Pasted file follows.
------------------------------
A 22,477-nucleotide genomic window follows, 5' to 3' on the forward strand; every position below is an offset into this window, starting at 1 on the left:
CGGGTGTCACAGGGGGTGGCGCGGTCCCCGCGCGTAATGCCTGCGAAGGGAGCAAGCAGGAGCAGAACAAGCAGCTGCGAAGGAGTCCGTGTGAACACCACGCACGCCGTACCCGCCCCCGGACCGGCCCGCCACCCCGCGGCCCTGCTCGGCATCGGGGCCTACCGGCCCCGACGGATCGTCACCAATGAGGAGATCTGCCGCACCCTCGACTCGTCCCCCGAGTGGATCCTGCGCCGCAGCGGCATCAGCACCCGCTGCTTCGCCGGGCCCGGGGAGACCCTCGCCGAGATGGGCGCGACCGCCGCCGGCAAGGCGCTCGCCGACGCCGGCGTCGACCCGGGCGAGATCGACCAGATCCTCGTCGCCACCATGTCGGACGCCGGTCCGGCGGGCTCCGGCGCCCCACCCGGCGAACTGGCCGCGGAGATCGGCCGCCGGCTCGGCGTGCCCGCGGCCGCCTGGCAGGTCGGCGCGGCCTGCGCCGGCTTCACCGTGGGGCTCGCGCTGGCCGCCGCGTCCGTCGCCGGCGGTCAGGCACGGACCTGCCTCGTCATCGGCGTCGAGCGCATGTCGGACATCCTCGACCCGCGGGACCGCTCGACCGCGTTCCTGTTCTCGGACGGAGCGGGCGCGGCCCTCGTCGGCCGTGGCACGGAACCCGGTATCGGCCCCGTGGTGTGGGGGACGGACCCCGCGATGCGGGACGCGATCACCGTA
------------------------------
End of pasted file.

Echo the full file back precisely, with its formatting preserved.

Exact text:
A 22,477-nucleotide genomic window follows, 5' to 3' on the forward strand; every position below is an offset into this window, starting at 1 on the left:
CGGGTGTCACAGGGGGTGGCGCGGTCCCCGCGCGTAATGCCTGCGAAGGGAGCAAGCAGGAGCAGAACAAGCAGCTGCGAAGGAGTCCGTGTGAACACCACGCACGCCGTACCCGCCCCCGGACCGGCCCGCCACCCCGCGGCCCTGCTCGGCATCGGGGCCTACCGGCCCCGACGGATCGTCACCAATGAGGAGATCTGCCGCACCCTCGACTCGTCCCCCGAGTGGATCCTGCGCCGCAGCGGCATCAGCACCCGCTGCTTCGCCGGGCCCGGGGAGACCCTCGCCGAGATGGGCGCGACCGCCGCCGGCAAGGCGCTCGCCGACGCCGGCGTCGACCCGGGCGAGATCGACCAGATCCTCGTCGCCACCATGTCGGACGCCGGTCCGGCGGGCTCCGGCGCCCCACCCGGCGAACTGGCCGCGGAGATCGGCCGCCGGCTCGGCGTGCCCGCGGCCGCCTGGCAGGTCGGCGCGGCCTGCGCCGGCTTCACCGTGGGGCTCGCGCTGGCCGCCGCGTCCGTCGCCGGCGGTCAGGCACGGACCTGCCTCGTCATCGGCGTCGAGCGCATGTCGGACATCCTCGACCCGCGGGACCGCTCGACCGCGTTCCTGTTCTCGGACGGAGCGGGCGCGGCCCTCGTCGGCCGTGGCACGGAACCCGGTATCGGCCCCGTGGTGTGGGGGACGGACCCCGCGATGCGGGACGCGATCACCGTA